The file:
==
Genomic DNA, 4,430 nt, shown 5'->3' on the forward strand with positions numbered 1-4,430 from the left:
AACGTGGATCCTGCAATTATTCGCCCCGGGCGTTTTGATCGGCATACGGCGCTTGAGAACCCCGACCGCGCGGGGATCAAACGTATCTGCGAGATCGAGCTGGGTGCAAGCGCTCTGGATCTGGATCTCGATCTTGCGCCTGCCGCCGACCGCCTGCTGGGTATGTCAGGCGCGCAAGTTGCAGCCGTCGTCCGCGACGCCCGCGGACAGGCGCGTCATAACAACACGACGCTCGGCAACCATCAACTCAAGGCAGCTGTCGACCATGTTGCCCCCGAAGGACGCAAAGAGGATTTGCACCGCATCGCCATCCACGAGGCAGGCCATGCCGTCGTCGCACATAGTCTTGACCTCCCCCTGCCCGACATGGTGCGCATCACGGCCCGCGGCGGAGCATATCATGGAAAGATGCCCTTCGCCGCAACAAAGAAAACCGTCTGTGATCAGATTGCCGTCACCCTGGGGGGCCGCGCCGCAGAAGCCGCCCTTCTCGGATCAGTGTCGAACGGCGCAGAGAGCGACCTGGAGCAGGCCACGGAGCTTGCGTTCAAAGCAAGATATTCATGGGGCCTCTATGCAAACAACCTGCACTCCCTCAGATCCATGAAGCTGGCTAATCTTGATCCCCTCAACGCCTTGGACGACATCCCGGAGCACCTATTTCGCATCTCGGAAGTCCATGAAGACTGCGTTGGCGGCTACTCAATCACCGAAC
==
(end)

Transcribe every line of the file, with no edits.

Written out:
Genomic DNA, 4,430 nt, shown 5'->3' on the forward strand with positions numbered 1-4,430 from the left:
AACGTGGATCCTGCAATTATTCGCCCCGGGCGTTTTGATCGGCATACGGCGCTTGAGAACCCCGACCGCGCGGGGATCAAACGTATCTGCGAGATCGAGCTGGGTGCAAGCGCTCTGGATCTGGATCTCGATCTTGCGCCTGCCGCCGACCGCCTGCTGGGTATGTCAGGCGCGCAAGTTGCAGCCGTCGTCCGCGACGCCCGCGGACAGGCGCGTCATAACAACACGACGCTCGGCAACCATCAACTCAAGGCAGCTGTCGACCATGTTGCCCCCGAAGGACGCAAAGAGGATTTGCACCGCATCGCCATCCACGAGGCAGGCCATGCCGTCGTCGCACATAGTCTTGACCTCCCCCTGCCCGACATGGTGCGCATCACGGCCCGCGGCGGAGCATATCATGGAAAGATGCCCTTCGCCGCAACAAAGAAAACCGTCTGTGATCAGATTGCCGTCACCCTGGGGGGCCGCGCCGCAGAAGCCGCCCTTCTCGGATCAGTGTCGAACGGCGCAGAGAGCGACCTGGAGCAGGCCACGGAGCTTGCGTTCAAAGCAAGATATTCATGGGGCCTCTATGCAAACAACCTGCACTCCCTCAGATCCATGAAGCTGGCTAATCTTGATCCCCTCAACGCCTTGGACGACATCCCGGAGCACCTATTTCGCATCTCGGAAGTCCATGAAGACTGCGTTGGCGGCTACTCAATCACCGAAC